Spotlight on gender and food security in Burkina Faso
Interview with gender grant recipient Some Laeticia, made by Moushumi Chaudhury and edited by Lisen Stenberg
In Burkina Faso’s agricultural sector, there are more women (52%) than men (48%), according to population analyses. Despite women making up of more than half of the labor force in agriculture, they have limited access to resources and extension services such as micro-credits, land rights, access to technology and know-how. And their contribution to their country’s current and future food security is not properly acknowledged either. “Gender equity is progressing in Burkina Faso” says Some Laeticia, who focuses on gender barriers in the design and implementation of climate change related policy for agriculture and food security in Burkina Faso. She describes the progress which includes a Permanent Secretary in charge of gender issues; the development of women producers associations; and progressive integration of women in decision-making. But, she notes, “very little has been done to systematically address gender integration in policies, particularly on agriculture and climate change. A more in-depth analysis is needed of the barriers that prevent the integration of gender into policies, whether they are social, legal, economic or political.”
Climate change increases the social burden of women
The division of responsibilities between men and women at the household level is a crucial factor for understanding gender differences in the agricultural sector. For example, in Tougou in Northern Burkina Faso, women are involved in small-scale agricultural work such as sowing seeds and responsible for their family’s well-being - for example taking responsibility for their children’s education, hygiene and sanitation around the house. They are also responsible for collecting water, harvesting crops, processing grain, preserving and processing non-timber forest products, as well as collecting wood. “With climate change there is concern that women need to do more to find water and wood. This has an impact on food quality, hygiene and ultimately the health and productive capacity of family members” says Some.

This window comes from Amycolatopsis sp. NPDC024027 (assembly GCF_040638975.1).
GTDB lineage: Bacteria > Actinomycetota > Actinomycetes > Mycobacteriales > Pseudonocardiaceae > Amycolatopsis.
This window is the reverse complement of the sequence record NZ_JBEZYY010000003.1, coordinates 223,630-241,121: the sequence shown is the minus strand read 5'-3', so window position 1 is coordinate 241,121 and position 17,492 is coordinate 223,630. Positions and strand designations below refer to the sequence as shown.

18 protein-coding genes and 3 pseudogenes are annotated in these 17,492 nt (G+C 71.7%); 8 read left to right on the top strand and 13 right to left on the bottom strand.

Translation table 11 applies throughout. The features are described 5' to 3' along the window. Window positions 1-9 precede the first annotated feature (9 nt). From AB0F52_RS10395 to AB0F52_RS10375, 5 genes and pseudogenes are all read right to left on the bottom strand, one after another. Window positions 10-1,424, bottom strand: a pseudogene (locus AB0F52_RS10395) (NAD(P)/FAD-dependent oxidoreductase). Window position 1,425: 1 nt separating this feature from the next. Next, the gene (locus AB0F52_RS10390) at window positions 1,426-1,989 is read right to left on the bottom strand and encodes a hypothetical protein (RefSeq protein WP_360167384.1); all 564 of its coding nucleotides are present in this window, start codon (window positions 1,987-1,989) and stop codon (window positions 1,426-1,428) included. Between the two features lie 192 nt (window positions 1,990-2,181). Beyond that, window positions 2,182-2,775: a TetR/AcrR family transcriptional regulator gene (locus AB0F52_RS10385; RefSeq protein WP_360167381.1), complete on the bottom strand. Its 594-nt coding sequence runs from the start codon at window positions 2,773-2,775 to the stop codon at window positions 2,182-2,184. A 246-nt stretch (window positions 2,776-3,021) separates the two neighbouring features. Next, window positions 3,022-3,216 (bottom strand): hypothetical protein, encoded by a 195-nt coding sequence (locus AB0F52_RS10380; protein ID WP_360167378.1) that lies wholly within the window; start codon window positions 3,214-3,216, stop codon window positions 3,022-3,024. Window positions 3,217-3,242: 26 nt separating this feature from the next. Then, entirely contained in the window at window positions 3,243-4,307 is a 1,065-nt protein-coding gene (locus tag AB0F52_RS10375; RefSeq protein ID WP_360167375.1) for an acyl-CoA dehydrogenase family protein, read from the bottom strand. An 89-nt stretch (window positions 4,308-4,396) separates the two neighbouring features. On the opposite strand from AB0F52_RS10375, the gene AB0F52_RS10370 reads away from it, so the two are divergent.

Meanwhile, men are responsible for activities around planning the family farm, such as choosing new land for clearance, selecting seed varieties and speculation, acquiring cattle, and managing grain stocks. The impact of climate change is felt more by women than by men, because women are present from production to processing of products. Given these findings, women understand the impact of climate change because beyond working in the field, they are also responsible for the well-being in the household.
Evidence-based knowledge on gender and climate change
By thoroughly examining the gaps in policy and practices on addressing gender issues in climate change and food security, Some hopes her research will support the improvement of the current situation faced by women in Burkina Faso. The evidence will be made available to decision-makers and the scientific community, and will detail some of the legal and technical approaches and tools that can be used to mainstream gender into climate change, agriculture and food security policies.
Adopting a common understanding of ‘gender’
When asked about the obstacles and challenges she has faced while conducting her research, Some mentions problems related to defining the concept of ‘gender’ amongst various stakeholders. As part of her work, Some collaborates with community members to help clarify what is meant by ‘gender,’ which is necessary to then identify gender gaps and make the right connections with potential policies for climate change and food.
Getting the messages out to farmers and policy makers
Some believes that climate-proofed food security can only be achieved if gender-sensitive strategies for adaptation to climate change are effective. “Climate change and food security is a common problem regardless of gender,” she says. The challenge lies in lifting certain social barriers, which may be rooted in tradition, religion and culture, so that resources are available to all, regardless of gender. When it comes to policy makers, she emphasizes that they should develop specific indicators to monitor how gender is being implemented on the ground by national programmes such as the National Adaptation Programme on Action to Climate Change (NAPA) and the Strategy for accelerated Growth and sustainable development. “Policy makers also have to encourage communicators, such as journalists and local associations, to share and disclose messages about gender, climate change, agriculture and food security in order to raise awareness about the need to combine all available energies on this challenge.”
Read more about Some Laeticia's research by downloading her technical progress report (PDF).
This story is based on an interview between gender grant recipient Some Laeticia and Moushumi Chaudhury, Science Officer Theme 4.1 Linking Knowledge with Action. The story was edited by Lisen Stenberg.